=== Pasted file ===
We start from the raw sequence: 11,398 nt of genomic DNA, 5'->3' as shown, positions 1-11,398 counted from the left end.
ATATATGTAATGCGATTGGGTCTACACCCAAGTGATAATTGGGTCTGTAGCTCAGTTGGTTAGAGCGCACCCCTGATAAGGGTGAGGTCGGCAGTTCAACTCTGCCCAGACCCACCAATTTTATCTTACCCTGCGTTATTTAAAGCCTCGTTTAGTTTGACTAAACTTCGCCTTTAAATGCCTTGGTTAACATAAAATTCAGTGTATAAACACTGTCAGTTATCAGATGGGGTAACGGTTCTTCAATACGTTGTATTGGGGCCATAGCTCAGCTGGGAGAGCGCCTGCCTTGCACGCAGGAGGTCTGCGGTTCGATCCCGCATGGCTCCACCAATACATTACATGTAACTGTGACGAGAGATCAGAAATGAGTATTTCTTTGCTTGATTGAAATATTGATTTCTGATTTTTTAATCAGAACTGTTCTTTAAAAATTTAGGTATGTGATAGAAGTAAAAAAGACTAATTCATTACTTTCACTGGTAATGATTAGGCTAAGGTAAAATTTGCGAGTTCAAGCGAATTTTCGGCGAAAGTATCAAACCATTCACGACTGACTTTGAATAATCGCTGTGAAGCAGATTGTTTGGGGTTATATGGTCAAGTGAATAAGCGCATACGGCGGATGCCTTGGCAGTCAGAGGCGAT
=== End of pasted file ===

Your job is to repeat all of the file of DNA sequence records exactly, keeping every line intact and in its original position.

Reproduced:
We start from the raw sequence: 11,398 nt of genomic DNA, 5'->3' as shown, positions 1-11,398 counted from the left end.
ATATATGTAATGCGATTGGGTCTACACCCAAGTGATAATTGGGTCTGTAGCTCAGTTGGTTAGAGCGCACCCCTGATAAGGGTGAGGTCGGCAGTTCAACTCTGCCCAGACCCACCAATTTTATCTTACCCTGCGTTATTTAAAGCCTCGTTTAGTTTGACTAAACTTCGCCTTTAAATGCCTTGGTTAACATAAAATTCAGTGTATAAACACTGTCAGTTATCAGATGGGGTAACGGTTCTTCAATACGTTGTATTGGGGCCATAGCTCAGCTGGGAGAGCGCCTGCCTTGCACGCAGGAGGTCTGCGGTTCGATCCCGCATGGCTCCACCAATACATTACATGTAACTGTGACGAGAGATCAGAAATGAGTATTTCTTTGCTTGATTGAAATATTGATTTCTGATTTTTTAATCAGAACTGTTCTTTAAAAATTTAGGTATGTGATAGAAGTAAAAAAGACTAATTCATTACTTTCACTGGTAATGATTAGGCTAAGGTAAAATTTGCGAGTTCAAGCGAATTTTCGGCGAAAGTATCAAACCATTCACGACTGACTTTGAATAATCGCTGTGAAGCAGATTGTTTGGGGTTATATGGTCAAGTGAATAAGCGCATACGGCGGATGCCTTGGCAGTCAGAGGCGAT